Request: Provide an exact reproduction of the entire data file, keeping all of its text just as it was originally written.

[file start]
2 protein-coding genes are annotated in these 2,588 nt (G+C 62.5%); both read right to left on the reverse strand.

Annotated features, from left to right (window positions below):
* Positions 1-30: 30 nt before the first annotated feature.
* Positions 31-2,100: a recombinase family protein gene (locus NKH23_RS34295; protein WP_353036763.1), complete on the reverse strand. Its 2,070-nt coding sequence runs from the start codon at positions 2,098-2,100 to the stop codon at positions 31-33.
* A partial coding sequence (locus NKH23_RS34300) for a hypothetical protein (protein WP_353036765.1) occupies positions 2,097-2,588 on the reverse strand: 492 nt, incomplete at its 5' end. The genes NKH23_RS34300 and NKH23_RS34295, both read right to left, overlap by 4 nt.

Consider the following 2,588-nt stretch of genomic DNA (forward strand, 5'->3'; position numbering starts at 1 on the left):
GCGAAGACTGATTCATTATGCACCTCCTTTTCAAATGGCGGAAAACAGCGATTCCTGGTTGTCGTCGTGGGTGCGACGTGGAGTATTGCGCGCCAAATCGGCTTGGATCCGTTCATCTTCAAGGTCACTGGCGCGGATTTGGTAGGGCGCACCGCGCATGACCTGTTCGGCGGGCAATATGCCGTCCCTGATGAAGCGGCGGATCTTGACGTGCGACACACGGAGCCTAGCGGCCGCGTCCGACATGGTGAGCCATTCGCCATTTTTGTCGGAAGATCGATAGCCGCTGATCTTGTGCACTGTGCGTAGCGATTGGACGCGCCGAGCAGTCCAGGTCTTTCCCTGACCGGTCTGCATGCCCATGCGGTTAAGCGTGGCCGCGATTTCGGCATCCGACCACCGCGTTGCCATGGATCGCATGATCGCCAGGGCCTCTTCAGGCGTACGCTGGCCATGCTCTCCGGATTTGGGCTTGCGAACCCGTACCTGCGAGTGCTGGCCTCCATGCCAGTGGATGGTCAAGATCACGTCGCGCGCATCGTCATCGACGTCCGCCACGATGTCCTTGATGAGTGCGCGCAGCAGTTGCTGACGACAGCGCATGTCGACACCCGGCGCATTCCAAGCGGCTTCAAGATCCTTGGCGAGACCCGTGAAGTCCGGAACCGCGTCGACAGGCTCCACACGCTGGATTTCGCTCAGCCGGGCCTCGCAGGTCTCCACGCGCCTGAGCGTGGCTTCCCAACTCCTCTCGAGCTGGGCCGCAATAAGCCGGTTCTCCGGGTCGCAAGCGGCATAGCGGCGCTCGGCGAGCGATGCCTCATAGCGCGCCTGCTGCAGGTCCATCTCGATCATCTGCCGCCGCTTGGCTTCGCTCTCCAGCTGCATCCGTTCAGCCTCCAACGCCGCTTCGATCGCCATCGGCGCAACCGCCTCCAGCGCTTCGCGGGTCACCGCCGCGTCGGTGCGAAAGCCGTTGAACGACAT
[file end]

2 protein-coding genes are annotated in these 2,588 nt (G+C 62.5%); both read right to left on the reverse strand.

Annotated features, from left to right (window positions below):
* Positions 1-30: 30 nt before the first annotated feature.
* Positions 31-2,100: a recombinase family protein gene (locus NKH23_RS34295; protein WP_353036763.1), complete on the reverse strand. Its 2,070-nt coding sequence runs from the start codon at positions 2,098-2,100 to the stop codon at positions 31-33.
* A partial coding sequence (locus NKH23_RS34300) for a hypothetical protein (protein WP_353036765.1) occupies positions 2,097-2,588 on the reverse strand: 492 nt, incomplete at its 5' end. The genes NKH23_RS34300 and NKH23_RS34295, both read right to left, overlap by 4 nt.

Consider the following 2,588-nt stretch of genomic DNA (forward strand, 5'->3'; position numbering starts at 1 on the left):
GCGAAGACTGATTCATTATGCACCTCCTTTTCAAATGGCGGAAAACAGCGATTCCTGGTTGTCGTCGTGGGTGCGACGTGGAGTATTGCGCGCCAAATCGGCTTGGATCCGTTCATCTTCAAGGTCACTGGCGCGGATTTGGTAGGGCGCACCGCGCATGACCTGTTCGGCGGGCAATATGCCGTCCCTGATGAAGCGGCGGATCTTGACGTGCGACACACGGAGCCTAGCGGCCGCGTCCGACATGGTGAGCCATTCGCCATTTTTGTCGGAAGATCGATAGCCGCTGATCTTGTGCACTGTGCGTAGCGATTGGACGCGCCGAGCAGTCCAGGTCTTTCCCTGACCGGTCTGCATGCCCATGCGGTTAAGCGTGGCCGCGATTTCGGCATCCGACCACCGCGTTGCCATGGATCGCATGATCGCCAGGGCCTCTTCAGGCGTACGCTGGCCATGCTCTCCGGATTTGGGCTTGCGAACCCGTACCTGCGAGTGCTGGCCTCCATGCCAGTGGATGGTCAAGATCACGTCGCGCGCATCGTCATCGACGTCCGCCACGATGTCCTTGATGAGTGCGCGCAGCAGTTGCTGACGACAGCGCATGTCGACACCCGGCGCATTCCAAGCGGCTTCAAGATCCTTGGCGAGACCCGTGAAGTCCGGAACCGCGTCGACAGGCTCCACACGCTGGATTTCGCTCAGCCGGGCCTCGCAGGTCTCCACGCGCCTGAGCGTGGCTTCCCAACTCCTCTCGAGCTGGGCCGCAATAAGCCGGTTCTCCGGGTCGCAAGCGGCATAGCGGCGCTCGGCGAGCGATGCCTCATAGCGCGCCTGCTGCAGGTCCATCTCGATCATCTGCCGCCGCTTGGCTTCGCTCTCCAGCTGCATCCGTTCAGCCTCCAACGCCGCTTCGATCGCCATCGGCGCAACCGCCTCCAGCGCTTCGCGGGTCACCGCCGCGTCGGTGCGAAAGCCGTTGAACGACAT